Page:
When will PH learn from past disasters?
MANILA, Philippines - The world has warned the Philippines several times to brace for severe disasters.
The country topped the list of Asian countries hit by disasters in 2011, the Center for Research on the Epidemiology of Disasters (CRED) reported. It is the 3rd most disaster-prone country in the world, according to the World Disaster Report in 2012.
A World Bank report released in 2013 projected a 4-degree Celsius warmer world within the century, a scenario of unprecedented heat waves, drought, and major floods, affecting vulnerable sectors, particularly the poor.
But the country has not learned from the past tragedies, said Senator Loren Legarda, who heads the Senate Climate Change Committee.
“We should now be experts in preparing for typhoons. After all, we have already experienced Ondoy, Pepeng, Pablo and Sendong. Unfortunately, Yolanda happened and we only realize that we have yet to do what we ought to do,” she said.
Legarda, a UN regional champion for disaster risk reduction (DRR) and climate change adaptation (CCA), earlier stressed that the Philippines has enough laws that will help its communities prepare for climate change-related disasters. The problem lies in the enforcement of these policies, according to Legarda.
The World Bank study particularly pointed out that national climate change and disaster reduction plans are not integrated in local government plans. It said gaps in climate policy efforts across sectors and levels of government stifle their effectiveness in terms of preparedness, response, and recovery.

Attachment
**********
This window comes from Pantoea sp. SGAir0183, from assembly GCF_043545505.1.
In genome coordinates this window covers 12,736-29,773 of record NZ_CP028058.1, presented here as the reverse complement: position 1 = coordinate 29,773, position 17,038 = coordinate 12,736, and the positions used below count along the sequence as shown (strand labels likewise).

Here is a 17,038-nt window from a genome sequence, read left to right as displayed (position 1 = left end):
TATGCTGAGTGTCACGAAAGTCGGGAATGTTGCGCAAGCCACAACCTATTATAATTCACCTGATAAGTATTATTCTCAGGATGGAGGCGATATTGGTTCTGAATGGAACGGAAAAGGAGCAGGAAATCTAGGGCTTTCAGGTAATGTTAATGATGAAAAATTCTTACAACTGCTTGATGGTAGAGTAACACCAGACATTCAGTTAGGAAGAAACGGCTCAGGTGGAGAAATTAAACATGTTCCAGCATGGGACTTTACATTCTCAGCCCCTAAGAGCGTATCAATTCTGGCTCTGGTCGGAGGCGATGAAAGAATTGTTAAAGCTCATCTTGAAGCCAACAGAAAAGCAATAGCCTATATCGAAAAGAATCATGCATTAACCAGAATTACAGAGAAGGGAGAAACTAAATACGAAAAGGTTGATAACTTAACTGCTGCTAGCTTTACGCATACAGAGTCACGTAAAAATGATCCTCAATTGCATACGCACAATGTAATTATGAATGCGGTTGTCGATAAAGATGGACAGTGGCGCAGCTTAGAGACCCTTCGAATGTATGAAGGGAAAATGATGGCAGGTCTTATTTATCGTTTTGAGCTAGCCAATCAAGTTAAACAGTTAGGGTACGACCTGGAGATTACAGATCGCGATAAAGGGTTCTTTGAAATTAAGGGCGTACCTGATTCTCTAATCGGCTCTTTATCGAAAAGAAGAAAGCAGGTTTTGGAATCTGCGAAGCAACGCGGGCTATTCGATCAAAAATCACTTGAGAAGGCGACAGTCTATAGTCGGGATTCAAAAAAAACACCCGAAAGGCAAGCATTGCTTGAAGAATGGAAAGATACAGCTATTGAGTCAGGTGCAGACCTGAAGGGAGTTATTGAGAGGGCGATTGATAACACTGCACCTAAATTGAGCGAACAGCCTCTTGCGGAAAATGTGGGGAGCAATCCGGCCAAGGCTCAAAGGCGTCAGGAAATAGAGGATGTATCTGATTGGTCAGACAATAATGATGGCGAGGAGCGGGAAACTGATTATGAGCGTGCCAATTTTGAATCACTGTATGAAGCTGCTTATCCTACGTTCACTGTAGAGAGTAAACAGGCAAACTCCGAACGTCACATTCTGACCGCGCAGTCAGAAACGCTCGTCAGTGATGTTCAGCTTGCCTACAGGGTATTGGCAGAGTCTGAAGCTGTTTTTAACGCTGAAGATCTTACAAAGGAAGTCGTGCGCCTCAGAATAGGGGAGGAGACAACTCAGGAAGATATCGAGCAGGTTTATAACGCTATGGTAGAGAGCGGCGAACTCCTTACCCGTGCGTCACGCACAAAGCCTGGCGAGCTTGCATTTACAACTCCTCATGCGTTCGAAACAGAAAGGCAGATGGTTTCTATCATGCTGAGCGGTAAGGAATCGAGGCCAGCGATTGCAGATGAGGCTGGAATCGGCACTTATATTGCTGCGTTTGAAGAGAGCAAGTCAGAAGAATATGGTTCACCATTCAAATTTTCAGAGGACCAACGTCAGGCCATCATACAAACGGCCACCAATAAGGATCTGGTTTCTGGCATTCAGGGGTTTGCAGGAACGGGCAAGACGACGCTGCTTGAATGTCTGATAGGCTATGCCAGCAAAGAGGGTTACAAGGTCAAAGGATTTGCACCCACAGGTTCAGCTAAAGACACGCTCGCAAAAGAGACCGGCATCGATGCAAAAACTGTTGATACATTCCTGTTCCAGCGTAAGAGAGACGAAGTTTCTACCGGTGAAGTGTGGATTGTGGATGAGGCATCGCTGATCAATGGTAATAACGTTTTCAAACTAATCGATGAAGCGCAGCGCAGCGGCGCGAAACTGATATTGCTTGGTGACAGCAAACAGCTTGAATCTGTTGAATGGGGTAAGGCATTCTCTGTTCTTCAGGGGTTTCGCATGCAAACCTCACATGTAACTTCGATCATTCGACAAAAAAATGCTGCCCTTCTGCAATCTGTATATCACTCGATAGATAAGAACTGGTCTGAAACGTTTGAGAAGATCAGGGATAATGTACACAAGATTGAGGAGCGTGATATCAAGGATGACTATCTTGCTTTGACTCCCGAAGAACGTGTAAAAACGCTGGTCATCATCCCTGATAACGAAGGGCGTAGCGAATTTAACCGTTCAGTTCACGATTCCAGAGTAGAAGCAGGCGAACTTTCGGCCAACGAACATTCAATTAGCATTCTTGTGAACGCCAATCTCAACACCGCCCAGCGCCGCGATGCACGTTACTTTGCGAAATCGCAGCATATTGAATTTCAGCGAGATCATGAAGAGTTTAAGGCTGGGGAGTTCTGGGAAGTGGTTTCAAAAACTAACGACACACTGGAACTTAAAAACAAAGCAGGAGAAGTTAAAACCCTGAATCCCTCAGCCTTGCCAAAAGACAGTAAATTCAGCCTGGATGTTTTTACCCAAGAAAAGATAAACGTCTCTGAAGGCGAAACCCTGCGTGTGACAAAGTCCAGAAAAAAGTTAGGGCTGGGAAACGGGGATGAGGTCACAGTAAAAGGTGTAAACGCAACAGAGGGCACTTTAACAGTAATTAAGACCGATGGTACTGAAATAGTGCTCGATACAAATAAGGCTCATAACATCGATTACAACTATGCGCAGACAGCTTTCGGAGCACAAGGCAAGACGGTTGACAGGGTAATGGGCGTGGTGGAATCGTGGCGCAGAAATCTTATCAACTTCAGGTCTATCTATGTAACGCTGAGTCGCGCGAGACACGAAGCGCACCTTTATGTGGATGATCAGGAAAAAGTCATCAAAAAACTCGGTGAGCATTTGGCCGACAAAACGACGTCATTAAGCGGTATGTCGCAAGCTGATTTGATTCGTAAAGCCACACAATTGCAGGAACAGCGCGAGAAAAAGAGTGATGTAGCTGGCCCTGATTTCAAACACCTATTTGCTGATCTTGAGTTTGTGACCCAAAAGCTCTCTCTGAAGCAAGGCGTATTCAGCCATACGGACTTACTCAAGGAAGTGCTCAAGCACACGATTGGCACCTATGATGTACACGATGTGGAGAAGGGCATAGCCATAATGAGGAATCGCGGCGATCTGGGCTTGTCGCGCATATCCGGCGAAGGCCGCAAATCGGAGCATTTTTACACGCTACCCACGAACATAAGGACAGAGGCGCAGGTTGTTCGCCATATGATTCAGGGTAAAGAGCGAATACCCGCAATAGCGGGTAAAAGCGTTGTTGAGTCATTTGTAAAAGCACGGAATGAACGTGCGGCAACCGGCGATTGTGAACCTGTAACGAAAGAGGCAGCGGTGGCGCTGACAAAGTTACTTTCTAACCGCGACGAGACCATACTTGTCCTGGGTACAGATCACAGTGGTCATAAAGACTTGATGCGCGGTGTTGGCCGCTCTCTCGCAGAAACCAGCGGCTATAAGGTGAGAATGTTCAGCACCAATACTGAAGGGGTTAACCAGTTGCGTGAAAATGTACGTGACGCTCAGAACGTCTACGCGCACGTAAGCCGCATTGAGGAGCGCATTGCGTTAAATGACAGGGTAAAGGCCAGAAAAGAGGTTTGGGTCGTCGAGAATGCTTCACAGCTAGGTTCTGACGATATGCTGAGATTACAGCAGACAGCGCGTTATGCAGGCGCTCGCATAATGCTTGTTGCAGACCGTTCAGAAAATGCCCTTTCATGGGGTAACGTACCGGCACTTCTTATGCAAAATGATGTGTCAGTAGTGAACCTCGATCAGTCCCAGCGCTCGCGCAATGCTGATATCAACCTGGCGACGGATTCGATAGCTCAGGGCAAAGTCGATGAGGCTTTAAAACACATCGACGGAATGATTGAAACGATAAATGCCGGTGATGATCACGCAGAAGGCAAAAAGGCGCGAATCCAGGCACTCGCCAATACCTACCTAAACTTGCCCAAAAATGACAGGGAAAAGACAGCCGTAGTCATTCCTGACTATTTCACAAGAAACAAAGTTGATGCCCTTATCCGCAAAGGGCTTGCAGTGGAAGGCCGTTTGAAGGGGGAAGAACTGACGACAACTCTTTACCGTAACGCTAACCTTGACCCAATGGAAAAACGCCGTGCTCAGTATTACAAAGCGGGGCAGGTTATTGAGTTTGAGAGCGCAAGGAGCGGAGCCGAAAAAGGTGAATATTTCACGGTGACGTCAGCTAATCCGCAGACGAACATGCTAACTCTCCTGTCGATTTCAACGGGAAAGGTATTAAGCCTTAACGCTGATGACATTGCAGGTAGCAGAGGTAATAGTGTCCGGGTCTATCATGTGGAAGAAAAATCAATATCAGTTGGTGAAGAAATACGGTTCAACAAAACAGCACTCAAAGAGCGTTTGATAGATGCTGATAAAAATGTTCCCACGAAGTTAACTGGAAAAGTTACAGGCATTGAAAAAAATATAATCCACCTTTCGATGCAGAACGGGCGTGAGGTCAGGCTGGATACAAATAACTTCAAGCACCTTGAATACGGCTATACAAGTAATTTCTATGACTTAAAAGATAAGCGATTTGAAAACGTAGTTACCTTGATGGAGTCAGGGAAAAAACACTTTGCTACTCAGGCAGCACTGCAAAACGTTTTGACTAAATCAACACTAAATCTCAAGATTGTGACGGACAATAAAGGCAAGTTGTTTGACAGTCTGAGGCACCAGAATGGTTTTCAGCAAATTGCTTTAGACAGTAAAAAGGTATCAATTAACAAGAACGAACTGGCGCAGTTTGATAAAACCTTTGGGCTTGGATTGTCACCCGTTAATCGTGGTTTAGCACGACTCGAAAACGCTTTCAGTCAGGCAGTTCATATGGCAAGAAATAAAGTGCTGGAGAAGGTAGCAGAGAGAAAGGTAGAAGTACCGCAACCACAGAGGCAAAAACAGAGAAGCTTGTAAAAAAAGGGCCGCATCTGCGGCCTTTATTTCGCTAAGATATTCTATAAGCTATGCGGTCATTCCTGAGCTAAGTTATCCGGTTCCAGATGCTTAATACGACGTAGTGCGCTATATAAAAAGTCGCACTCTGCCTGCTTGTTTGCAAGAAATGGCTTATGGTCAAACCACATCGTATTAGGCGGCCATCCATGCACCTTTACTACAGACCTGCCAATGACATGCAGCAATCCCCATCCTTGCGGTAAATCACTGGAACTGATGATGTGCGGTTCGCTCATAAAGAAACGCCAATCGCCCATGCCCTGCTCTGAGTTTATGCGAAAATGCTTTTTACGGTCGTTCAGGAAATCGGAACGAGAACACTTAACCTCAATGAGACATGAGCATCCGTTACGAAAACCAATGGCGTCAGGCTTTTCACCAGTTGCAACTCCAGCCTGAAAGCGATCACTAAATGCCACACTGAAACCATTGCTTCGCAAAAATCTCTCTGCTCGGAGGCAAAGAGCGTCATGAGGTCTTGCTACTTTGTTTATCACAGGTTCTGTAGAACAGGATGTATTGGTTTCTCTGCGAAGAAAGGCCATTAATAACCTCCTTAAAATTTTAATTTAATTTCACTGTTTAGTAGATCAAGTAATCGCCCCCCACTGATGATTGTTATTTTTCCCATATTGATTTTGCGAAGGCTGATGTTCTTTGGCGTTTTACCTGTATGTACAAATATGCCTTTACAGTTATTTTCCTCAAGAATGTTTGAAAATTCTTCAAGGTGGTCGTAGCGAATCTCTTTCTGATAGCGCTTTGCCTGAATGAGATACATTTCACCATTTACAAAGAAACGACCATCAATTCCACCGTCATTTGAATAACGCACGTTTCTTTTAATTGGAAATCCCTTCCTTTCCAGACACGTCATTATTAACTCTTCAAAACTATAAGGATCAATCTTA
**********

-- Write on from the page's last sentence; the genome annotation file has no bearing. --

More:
Legarda stressed that even if disasters hit specific areas, their impact affects the whole country, particularly the economy.
Citing Yolanda (Haiyan) as an example, Legarda said the losses incurred due to the super typhoon reached at least P571billion, or nearly 5% of the country's annual gross domestic product (GDP).
Disasters cost the country at least P15 billion every year, CRED reported in 2012.
About 85% of the country's economy is vulnerable to natural disasters, the Asian Development Bank (ADB) revealed in a recent study.
The global losses from disasters during the century has already reached about US$2.5 trillion.
“Tragedies such as Ondoy, Sendong and Yolanda create the context for learning and growing. It is these disasters that make us resilient. It is our shared memory of death, loss and survival that should drive us to build a resilient future,” Legarda added.
Factors that contribute to vulnerability
According to Legarda, there are 5 major factors that contribute to the country's vulnerability to disasters:
- Ecosystems decline
- Exposure of economic assets
- Rapid growth of cities
- Climate change
The senator said these can be overcome if the government will take the following actions:
- Environmental program audit
- Risk-sensitive planning and investment
- Strengthening social protection
- Advancing economic and business resilience
- Promoting community resilience
“As a fundamental development strategy, building resilience would help our government sustain the country’s socio-economic gains, make a difference in poverty reduction, and eventually ensure the achievement of sustainable development goals,” Legarda said.
At the Manila 2013 Social Good Summit, Legarda said that there is a need to redefine what development means in the face of climate change that threatens the poor who are most vulnerable to disasters. – Rappler.com